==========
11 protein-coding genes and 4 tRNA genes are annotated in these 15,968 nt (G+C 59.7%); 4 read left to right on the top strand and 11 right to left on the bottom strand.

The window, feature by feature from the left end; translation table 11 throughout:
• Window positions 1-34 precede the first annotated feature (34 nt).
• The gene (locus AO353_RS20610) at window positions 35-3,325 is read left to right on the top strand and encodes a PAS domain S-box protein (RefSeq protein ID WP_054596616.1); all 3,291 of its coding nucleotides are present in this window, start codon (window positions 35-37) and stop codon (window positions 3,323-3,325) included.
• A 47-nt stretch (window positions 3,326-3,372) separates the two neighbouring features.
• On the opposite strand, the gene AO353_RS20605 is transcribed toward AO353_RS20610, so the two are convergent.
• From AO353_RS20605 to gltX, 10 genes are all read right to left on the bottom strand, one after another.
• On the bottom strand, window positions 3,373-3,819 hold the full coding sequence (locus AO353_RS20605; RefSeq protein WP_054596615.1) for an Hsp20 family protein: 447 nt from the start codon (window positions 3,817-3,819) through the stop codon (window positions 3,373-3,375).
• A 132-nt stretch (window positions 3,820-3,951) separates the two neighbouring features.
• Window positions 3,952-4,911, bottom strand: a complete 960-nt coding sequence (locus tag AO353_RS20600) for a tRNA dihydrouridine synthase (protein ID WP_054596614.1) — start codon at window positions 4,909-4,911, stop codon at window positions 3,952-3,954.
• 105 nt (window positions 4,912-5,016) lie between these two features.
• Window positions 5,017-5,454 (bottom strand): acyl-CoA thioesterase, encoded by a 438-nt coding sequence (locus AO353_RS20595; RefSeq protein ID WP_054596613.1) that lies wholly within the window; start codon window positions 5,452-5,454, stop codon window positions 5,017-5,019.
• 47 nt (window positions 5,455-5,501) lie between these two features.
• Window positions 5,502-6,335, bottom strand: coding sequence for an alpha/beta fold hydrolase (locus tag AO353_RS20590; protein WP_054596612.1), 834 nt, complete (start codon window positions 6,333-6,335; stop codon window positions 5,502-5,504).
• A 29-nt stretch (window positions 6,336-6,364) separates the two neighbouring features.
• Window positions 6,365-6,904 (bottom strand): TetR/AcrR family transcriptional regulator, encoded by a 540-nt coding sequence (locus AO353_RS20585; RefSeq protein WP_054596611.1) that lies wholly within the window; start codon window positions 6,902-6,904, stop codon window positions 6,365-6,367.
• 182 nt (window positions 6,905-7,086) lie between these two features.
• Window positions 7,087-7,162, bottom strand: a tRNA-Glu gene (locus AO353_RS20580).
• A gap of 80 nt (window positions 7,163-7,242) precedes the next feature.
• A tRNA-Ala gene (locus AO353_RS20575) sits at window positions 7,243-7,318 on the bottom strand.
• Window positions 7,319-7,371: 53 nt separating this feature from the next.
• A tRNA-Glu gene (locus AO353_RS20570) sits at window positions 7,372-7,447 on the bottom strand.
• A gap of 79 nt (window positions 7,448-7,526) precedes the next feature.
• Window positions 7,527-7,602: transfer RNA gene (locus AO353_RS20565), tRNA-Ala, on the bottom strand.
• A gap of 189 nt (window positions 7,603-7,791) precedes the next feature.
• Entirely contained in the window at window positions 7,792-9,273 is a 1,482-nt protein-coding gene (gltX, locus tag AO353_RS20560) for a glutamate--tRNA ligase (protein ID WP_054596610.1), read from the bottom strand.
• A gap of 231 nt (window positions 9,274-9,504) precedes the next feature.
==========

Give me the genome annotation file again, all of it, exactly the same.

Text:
11 protein-coding genes and 4 tRNA genes are annotated in these 15,968 nt (G+C 59.7%); 4 read left to right on the top strand and 11 right to left on the bottom strand.

The window, feature by feature from the left end; translation table 11 throughout:
• Window positions 1-34 precede the first annotated feature (34 nt).
• The gene (locus AO353_RS20610) at window positions 35-3,325 is read left to right on the top strand and encodes a PAS domain S-box protein (RefSeq protein ID WP_054596616.1); all 3,291 of its coding nucleotides are present in this window, start codon (window positions 35-37) and stop codon (window positions 3,323-3,325) included.
• A 47-nt stretch (window positions 3,326-3,372) separates the two neighbouring features.
• On the opposite strand, the gene AO353_RS20605 is transcribed toward AO353_RS20610, so the two are convergent.
• From AO353_RS20605 to gltX, 10 genes are all read right to left on the bottom strand, one after another.
• On the bottom strand, window positions 3,373-3,819 hold the full coding sequence (locus AO353_RS20605; RefSeq protein WP_054596615.1) for an Hsp20 family protein: 447 nt from the start codon (window positions 3,817-3,819) through the stop codon (window positions 3,373-3,375).
• A 132-nt stretch (window positions 3,820-3,951) separates the two neighbouring features.
• Window positions 3,952-4,911, bottom strand: a complete 960-nt coding sequence (locus tag AO353_RS20600) for a tRNA dihydrouridine synthase (protein ID WP_054596614.1) — start codon at window positions 4,909-4,911, stop codon at window positions 3,952-3,954.
• 105 nt (window positions 4,912-5,016) lie between these two features.
• Window positions 5,017-5,454 (bottom strand): acyl-CoA thioesterase, encoded by a 438-nt coding sequence (locus AO353_RS20595; RefSeq protein ID WP_054596613.1) that lies wholly within the window; start codon window positions 5,452-5,454, stop codon window positions 5,017-5,019.
• 47 nt (window positions 5,455-5,501) lie between these two features.
• Window positions 5,502-6,335, bottom strand: coding sequence for an alpha/beta fold hydrolase (locus tag AO353_RS20590; protein WP_054596612.1), 834 nt, complete (start codon window positions 6,333-6,335; stop codon window positions 5,502-5,504).
• A 29-nt stretch (window positions 6,336-6,364) separates the two neighbouring features.
• Window positions 6,365-6,904 (bottom strand): TetR/AcrR family transcriptional regulator, encoded by a 540-nt coding sequence (locus AO353_RS20585; RefSeq protein WP_054596611.1) that lies wholly within the window; start codon window positions 6,902-6,904, stop codon window positions 6,365-6,367.
• 182 nt (window positions 6,905-7,086) lie between these two features.
• Window positions 7,087-7,162, bottom strand: a tRNA-Glu gene (locus AO353_RS20580).
• A gap of 80 nt (window positions 7,163-7,242) precedes the next feature.
• A tRNA-Ala gene (locus AO353_RS20575) sits at window positions 7,243-7,318 on the bottom strand.
• Window positions 7,319-7,371: 53 nt separating this feature from the next.
• A tRNA-Glu gene (locus AO353_RS20570) sits at window positions 7,372-7,447 on the bottom strand.
• A gap of 79 nt (window positions 7,448-7,526) precedes the next feature.
• Window positions 7,527-7,602: transfer RNA gene (locus AO353_RS20565), tRNA-Ala, on the bottom strand.
• A gap of 189 nt (window positions 7,603-7,791) precedes the next feature.
• Entirely contained in the window at window positions 7,792-9,273 is a 1,482-nt protein-coding gene (gltX, locus tag AO353_RS20560) for a glutamate--tRNA ligase (protein ID WP_054596610.1), read from the bottom strand.
• A gap of 231 nt (window positions 9,274-9,504) precedes the next feature.